Less than six years ago, any conversation on the growth of the electric vehicle market would focus on whether, not when, electric vehicles would dominate our transport system.
It’s the other way around now. But how can the UK seize the initiative in transitioning to battery-powered electric vehicles?
More than 70 people attended the Bessemer Society’s latest dinner to debate the issues.
The Bessemer Society is a growing membership forum for business and academic leaders in the fields of science and technology.
David Greenwood, Professor of Advanced Propulsion at WMG, The University of Warwick, gave a keynote speech. Other speakers included Isobel Sheldon, Head of Business Development at the government-funded UKBIC (Battery Industrialisation Centre), and Richard Hankinson, Director of Automotive at Unipart Logistics and Global Account Director for Jaguar Land Rover.
Professor Greenwood highlighted the UK government’s policy to legally mandate the country moving to zero net carbon emissions by 2050.
But he pointed out that what started as a regulatory push, is now becoming a consumer pull.
“Many early adopters of electric vehicles were buying them as a lifestyle choice. As these vehicles become more affordable, they are being bought and used by more people as their daily source of transport.”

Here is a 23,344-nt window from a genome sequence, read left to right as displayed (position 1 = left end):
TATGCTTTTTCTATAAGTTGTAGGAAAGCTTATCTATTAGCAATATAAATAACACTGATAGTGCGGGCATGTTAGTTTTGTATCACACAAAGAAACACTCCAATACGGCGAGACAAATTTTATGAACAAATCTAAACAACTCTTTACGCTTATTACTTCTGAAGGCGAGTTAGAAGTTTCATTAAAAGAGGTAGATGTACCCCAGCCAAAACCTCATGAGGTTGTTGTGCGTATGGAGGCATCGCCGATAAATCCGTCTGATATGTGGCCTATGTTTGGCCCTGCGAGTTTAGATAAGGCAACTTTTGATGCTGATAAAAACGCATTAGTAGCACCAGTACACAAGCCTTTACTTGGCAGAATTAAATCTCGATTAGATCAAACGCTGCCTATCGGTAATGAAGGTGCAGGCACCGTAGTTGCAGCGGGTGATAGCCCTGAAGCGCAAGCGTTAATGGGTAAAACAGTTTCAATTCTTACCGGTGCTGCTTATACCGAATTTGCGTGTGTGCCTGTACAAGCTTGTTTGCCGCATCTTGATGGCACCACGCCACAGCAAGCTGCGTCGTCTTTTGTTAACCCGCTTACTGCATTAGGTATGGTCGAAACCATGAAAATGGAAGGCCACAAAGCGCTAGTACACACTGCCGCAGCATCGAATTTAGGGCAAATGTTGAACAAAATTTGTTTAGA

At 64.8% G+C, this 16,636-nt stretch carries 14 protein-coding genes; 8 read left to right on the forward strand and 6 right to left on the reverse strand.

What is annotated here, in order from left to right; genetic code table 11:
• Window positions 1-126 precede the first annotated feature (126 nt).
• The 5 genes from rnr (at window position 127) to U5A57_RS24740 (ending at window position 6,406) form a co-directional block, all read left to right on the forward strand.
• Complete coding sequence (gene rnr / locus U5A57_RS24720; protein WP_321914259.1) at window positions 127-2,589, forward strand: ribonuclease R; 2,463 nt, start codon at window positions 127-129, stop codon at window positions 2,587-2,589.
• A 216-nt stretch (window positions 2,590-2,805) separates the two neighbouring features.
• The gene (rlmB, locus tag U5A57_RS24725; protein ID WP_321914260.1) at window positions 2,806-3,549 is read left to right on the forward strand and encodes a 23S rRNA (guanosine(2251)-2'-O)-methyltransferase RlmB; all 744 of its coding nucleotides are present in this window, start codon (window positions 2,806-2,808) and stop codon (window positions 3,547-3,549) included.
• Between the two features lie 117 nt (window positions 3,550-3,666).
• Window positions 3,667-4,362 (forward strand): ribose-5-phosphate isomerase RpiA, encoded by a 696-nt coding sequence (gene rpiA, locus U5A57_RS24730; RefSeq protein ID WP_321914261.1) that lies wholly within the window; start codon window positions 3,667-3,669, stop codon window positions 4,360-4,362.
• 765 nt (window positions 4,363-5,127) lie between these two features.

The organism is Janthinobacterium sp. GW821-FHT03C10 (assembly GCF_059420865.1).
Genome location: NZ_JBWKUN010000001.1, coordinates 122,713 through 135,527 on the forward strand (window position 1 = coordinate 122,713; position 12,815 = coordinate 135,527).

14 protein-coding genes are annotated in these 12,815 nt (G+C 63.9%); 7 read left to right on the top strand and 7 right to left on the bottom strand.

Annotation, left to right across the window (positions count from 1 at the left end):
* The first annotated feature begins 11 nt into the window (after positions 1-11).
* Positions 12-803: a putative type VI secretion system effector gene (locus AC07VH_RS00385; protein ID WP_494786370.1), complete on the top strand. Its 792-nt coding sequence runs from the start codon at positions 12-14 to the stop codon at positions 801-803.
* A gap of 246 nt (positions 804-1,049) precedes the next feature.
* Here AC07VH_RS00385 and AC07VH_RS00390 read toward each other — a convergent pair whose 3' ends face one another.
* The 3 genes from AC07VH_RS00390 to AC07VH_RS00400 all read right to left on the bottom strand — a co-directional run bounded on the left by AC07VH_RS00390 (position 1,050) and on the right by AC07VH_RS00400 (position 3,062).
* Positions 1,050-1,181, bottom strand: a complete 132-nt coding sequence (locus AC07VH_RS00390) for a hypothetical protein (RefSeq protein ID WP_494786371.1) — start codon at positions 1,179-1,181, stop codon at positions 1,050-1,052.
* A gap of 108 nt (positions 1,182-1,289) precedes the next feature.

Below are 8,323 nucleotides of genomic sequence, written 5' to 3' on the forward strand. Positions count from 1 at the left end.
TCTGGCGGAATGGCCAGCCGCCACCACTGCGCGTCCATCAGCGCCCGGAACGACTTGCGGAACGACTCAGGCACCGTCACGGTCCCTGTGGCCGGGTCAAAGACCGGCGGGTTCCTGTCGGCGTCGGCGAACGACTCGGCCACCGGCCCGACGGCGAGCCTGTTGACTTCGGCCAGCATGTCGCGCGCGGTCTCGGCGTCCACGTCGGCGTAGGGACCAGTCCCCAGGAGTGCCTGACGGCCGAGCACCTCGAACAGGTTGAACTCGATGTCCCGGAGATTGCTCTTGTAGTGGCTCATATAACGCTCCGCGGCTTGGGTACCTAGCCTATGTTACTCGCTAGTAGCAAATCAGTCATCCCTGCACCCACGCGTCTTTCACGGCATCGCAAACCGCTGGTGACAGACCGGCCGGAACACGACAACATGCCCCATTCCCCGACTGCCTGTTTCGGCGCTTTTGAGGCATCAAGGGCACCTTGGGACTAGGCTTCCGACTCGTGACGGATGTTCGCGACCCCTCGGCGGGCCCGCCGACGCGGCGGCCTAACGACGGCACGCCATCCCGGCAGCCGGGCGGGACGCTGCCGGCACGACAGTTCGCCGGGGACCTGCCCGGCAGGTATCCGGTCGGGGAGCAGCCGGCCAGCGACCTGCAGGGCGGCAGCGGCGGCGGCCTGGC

But electric vehicles still represent only four or five per cent of the market, he added. There is huge potential for growth.
The battery determines the range, cost, performance and lifetime of an electric car. Weighing around a ton and bolted underneath the vehicle, new cars are being designed around it.
For manufacturers, it also represents a hefty 40 per cent of the build and materials cost of the car, sometimes more.
The UK makes up to two billion cars a year. That’s a battery market worth about £5 billion a year, just to supply cars built in the UK. Multiply that across Europe and you get to about £50 billion, said Professor Greenwood.
And it makes sense for those batteries to be build close to the manufacturing plant.
There are established players in some markets, but there are opportunities for small and innovative companies to bring their technologies forward, he added.
“We have a big market to go for, locally and in Europe. But the converse is also true. If we are unsuccessful in building a UK battery industry, car assembly for the new generation of electric vehicles may move to plants closer to the battery manufacturer and if that’s in Europe, the UK could find itself building out a legacy of internal combustion engines.
“In terms of the technology, we have fantastic universities and start-ups and the capability to innovate in this area,” said Professor Greenwood.
That opens up a huge opportunity for supply chains. In 2017 the government set up the Faraday Challenge with £256 million of funding for the first four of an intended ten-year commitment to build a battery supply chain in the UK.
“There is an equally big opportunity around battery recycling,” said Professor Greenwood. “We can’t afford to continually dig up minerals from the ground. But we import batteries. Every one of them is a big box of expensive materials, which we could recycle.
“I am working with some companies which are interested in getting large recycling plants into the UK.”
The electric vehicle market is fast-moving and a huge industrial opportunity, said Professor Greenwood. “The UK is committed industrially and at government level to grab a big slice of this. And given what we have done in the past, we have a pretty good chance of achieving that.”